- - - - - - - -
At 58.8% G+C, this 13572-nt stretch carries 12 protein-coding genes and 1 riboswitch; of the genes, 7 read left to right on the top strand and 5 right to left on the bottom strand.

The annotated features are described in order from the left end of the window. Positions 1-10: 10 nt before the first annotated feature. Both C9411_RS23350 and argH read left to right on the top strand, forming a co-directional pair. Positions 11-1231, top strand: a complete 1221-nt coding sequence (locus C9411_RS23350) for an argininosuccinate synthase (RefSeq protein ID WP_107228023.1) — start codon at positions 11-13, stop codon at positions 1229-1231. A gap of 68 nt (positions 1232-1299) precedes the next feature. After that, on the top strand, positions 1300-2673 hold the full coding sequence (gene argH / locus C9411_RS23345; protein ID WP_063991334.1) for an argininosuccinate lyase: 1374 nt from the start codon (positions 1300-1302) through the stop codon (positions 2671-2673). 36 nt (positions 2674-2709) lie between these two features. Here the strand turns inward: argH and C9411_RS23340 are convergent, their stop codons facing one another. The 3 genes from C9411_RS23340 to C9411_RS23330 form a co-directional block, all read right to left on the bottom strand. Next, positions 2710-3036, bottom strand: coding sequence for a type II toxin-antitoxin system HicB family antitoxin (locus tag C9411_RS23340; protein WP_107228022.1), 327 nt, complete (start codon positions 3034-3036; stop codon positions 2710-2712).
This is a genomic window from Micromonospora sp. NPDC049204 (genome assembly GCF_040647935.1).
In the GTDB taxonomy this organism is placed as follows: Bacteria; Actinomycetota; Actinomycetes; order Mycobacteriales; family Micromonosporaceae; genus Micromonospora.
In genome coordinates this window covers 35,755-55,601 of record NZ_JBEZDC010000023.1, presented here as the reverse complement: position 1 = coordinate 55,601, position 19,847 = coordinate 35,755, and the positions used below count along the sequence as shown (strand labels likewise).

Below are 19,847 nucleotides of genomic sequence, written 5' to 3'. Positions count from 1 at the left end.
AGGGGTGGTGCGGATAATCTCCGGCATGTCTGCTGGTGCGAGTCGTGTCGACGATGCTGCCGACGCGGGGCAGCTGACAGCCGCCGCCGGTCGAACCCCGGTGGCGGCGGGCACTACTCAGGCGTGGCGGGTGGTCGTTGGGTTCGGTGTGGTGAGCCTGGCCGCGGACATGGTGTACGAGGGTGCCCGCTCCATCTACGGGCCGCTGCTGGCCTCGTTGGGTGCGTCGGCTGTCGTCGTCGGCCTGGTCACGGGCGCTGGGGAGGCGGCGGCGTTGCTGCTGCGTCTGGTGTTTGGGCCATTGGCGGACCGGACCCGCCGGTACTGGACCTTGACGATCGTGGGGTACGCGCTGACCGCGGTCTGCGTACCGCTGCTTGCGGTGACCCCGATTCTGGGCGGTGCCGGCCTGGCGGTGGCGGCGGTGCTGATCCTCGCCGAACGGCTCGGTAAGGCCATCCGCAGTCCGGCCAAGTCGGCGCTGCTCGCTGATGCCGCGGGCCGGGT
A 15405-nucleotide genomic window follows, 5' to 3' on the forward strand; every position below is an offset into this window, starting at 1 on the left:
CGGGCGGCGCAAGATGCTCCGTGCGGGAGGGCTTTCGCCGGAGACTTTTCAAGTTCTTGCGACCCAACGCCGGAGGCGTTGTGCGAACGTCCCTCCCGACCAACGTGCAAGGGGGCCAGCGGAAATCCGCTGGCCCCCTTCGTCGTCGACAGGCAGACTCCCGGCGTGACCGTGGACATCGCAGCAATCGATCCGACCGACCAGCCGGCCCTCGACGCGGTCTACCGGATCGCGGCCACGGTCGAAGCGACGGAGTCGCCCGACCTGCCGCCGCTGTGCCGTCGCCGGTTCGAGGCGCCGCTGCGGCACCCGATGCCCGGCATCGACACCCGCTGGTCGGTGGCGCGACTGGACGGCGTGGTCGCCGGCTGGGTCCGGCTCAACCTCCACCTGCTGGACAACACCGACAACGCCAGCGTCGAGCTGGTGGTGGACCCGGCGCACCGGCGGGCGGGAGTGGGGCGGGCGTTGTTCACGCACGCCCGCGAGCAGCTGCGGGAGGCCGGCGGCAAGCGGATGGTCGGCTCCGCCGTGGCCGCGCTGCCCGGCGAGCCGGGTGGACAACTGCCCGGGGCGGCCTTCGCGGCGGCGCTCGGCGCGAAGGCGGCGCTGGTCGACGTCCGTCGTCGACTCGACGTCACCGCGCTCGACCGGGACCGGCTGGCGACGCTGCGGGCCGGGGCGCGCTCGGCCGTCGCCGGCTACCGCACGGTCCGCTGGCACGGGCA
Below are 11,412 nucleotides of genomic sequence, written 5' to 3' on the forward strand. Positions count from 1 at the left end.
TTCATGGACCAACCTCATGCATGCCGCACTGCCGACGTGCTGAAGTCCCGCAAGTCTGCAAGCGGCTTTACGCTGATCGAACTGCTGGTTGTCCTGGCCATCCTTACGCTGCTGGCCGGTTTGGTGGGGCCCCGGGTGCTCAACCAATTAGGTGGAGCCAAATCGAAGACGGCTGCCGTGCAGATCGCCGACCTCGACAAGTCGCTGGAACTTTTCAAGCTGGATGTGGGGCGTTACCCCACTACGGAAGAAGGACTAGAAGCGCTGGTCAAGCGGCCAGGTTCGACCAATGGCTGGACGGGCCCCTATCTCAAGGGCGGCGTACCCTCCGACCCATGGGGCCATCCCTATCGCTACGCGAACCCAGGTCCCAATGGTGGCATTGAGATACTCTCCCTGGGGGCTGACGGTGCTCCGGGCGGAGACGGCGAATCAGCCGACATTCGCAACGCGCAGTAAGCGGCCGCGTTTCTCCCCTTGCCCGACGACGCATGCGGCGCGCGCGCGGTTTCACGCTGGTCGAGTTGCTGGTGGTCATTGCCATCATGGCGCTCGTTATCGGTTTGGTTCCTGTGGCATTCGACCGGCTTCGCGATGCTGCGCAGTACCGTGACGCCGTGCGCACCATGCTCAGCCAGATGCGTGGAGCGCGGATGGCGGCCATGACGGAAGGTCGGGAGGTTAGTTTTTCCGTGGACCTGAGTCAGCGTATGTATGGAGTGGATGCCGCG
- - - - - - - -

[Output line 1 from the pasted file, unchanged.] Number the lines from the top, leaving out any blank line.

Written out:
At 58.8% G+C, this 13572-nt stretch carries 12 protein-coding genes and 1 riboswitch; of the genes, 7 read left to right on the top strand and 5 right to left on the bottom strand.